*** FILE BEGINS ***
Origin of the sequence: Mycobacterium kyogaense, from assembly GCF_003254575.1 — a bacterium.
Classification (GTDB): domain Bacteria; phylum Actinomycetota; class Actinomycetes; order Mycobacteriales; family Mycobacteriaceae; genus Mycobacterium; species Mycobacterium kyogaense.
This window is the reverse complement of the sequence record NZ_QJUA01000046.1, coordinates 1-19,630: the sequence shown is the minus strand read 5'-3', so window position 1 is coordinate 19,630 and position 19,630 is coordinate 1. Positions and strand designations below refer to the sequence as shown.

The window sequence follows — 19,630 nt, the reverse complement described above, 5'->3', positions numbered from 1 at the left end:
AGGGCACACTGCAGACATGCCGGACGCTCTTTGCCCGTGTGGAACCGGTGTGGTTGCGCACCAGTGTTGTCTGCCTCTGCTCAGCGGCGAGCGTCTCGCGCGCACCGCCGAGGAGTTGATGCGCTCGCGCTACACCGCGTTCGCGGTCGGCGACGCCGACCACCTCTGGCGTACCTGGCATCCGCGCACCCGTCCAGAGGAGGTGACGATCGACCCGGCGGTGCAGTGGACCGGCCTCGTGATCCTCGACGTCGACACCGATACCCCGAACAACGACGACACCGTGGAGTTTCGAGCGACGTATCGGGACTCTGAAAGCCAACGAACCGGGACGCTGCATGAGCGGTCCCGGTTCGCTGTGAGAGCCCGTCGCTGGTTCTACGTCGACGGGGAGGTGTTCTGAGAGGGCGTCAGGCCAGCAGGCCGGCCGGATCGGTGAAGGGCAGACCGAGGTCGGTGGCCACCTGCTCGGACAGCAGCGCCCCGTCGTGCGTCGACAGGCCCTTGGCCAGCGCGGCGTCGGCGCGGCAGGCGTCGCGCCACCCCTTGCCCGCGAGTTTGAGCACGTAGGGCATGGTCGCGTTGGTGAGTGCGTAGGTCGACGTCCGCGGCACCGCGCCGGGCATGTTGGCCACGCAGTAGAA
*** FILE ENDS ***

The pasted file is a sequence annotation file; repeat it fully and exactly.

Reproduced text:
Origin of the sequence: Mycobacterium kyogaense, from assembly GCF_003254575.1 — a bacterium.
Classification (GTDB): domain Bacteria; phylum Actinomycetota; class Actinomycetes; order Mycobacteriales; family Mycobacteriaceae; genus Mycobacterium; species Mycobacterium kyogaense.
This window is the reverse complement of the sequence record NZ_QJUA01000046.1, coordinates 1-19,630: the sequence shown is the minus strand read 5'-3', so window position 1 is coordinate 19,630 and position 19,630 is coordinate 1. Positions and strand designations below refer to the sequence as shown.

The window sequence follows — 19,630 nt, the reverse complement described above, 5'->3', positions numbered from 1 at the left end:
AGGGCACACTGCAGACATGCCGGACGCTCTTTGCCCGTGTGGAACCGGTGTGGTTGCGCACCAGTGTTGTCTGCCTCTGCTCAGCGGCGAGCGTCTCGCGCGCACCGCCGAGGAGTTGATGCGCTCGCGCTACACCGCGTTCGCGGTCGGCGACGCCGACCACCTCTGGCGTACCTGGCATCCGCGCACCCGTCCAGAGGAGGTGACGATCGACCCGGCGGTGCAGTGGACCGGCCTCGTGATCCTCGACGTCGACACCGATACCCCGAACAACGACGACACCGTGGAGTTTCGAGCGACGTATCGGGACTCTGAAAGCCAACGAACCGGGACGCTGCATGAGCGGTCCCGGTTCGCTGTGAGAGCCCGTCGCTGGTTCTACGTCGACGGGGAGGTGTTCTGAGAGGGCGTCAGGCCAGCAGGCCGGCCGGATCGGTGAAGGGCAGACCGAGGTCGGTGGCCACCTGCTCGGACAGCAGCGCCCCGTCGTGCGTCGACAGGCCCTTGGCCAGCGCGGCGTCGGCGCGGCAGGCGTCGCGCCACCCCTTGCCCGCGAGTTTGAGCACGTAGGGCATGGTCGCGTTGGTGAGTGCGTAGGTCGACGTCCGCGGCACCGCGCCGGGCATGTTGGCCACGCAGTAGAA